Social media is a varied and unique animal, with many different incarnations that target specific needs in the marketer, and engaging in different demographics. Lately, the lines between those demographics are becoming blurred. The videos watched by men in their 40's tend to be similar (or the same) as woman in their early 20's. Facebook games have a wide appeal with people of all ages, genders and social backgrounds taking part. LinkedIn is aimed at professions in any industry.
Pinterest has a more particular groups of users, with most being women between the ages of 18 and 30. But it is an important – and ever-growing tool that marketers are beginning to truly love. Why is that? Because the only point and use for Pinterest is sharing content, and visual content at that. It is an online marketers dream site, and slowly the appeal is spreading to more people than its original fan base. According to Social Implications, Pinterest is one of the most effective viral tools.
There is a feature that not everyone is utilizing, however. Maybe it is because they don't know about it, or they just don't see the potential it holds. These are secret boards, where you can pin images that are only visible to yourself or people you specify.
First, 2 things you need to know about Pinterest private boards before getting started:
- You can have no more than three secret boards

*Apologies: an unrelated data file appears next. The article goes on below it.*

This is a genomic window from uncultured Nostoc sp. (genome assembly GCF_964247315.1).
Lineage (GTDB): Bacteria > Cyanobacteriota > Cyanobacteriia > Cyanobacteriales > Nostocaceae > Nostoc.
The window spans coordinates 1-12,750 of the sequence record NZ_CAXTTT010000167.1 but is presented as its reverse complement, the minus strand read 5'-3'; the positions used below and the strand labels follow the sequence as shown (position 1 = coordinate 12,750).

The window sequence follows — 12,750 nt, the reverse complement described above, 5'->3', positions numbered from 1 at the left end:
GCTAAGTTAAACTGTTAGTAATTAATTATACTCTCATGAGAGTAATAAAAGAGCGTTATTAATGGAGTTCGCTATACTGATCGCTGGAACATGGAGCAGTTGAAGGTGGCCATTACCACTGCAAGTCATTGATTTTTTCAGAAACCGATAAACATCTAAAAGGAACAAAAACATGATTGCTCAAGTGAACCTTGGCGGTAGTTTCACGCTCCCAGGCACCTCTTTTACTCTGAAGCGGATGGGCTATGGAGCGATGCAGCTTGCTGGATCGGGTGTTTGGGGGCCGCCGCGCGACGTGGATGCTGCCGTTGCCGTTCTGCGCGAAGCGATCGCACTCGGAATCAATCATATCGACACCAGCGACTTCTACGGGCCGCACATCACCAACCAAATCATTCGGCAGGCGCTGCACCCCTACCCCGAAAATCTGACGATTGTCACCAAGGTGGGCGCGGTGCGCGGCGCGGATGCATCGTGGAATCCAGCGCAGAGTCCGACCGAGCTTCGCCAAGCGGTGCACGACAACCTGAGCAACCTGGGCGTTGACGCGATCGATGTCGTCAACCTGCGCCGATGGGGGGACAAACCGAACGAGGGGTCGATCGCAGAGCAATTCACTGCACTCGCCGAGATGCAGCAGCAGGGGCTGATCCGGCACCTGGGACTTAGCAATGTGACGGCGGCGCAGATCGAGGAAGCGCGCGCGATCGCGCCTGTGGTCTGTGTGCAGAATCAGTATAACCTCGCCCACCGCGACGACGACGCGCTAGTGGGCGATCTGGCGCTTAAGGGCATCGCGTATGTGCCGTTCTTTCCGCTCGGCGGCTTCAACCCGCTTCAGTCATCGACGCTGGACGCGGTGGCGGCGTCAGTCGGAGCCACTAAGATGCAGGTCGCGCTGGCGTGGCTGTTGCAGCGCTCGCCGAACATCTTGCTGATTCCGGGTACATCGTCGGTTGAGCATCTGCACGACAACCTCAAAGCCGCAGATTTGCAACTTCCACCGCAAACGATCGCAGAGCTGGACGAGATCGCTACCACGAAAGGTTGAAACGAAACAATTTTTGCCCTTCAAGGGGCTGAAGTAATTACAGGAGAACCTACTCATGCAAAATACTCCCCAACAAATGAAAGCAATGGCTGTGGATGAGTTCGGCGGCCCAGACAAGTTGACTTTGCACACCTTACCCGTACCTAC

- You will always be able to switch your currently secret board to public mode (e.g. when your exclusive offer or beta period expires)
How can you use the feature for content marketing?
3 Uses For Pinterest Secret Boards in Content Marketing
1. Test your link bait
Yes, viral affect is hard to predict but you can create a group of people who follow you actively and share your ideas with them before you try to promote it. This way you'll at least get yourself prepared to unexpected feedback or comments.
Tip! Mind that you really need a circles of trusted people here because you don't want your content to leak (or even stolen) before you make it public.
2. (Collectively) brainstorm
Pinterest has a great interface and it's really easy to use – this makes it ideal for brainstorming and even collaborative brainstorming.
Tip! By default, contributors of secret boards get emailed each time something new is pinned there, which makes it an awesome "instant inspiration" tool.
3. Create a collection before making it live
Everyone loves lists; we've been using XX-best-type posts to go viral for ages and they keep doing well on social media. With secret boards you now have a smarter and more productive way to prepare the list (and get your team and co-workers help) before turning into a list. Later, when your article goes live, you can make the board public and have another stream to promote your article (think content re-purposing).
Have you been using secret boards for your Pinterest campaign? How has it worked out for you so far? Let us know in the comments.
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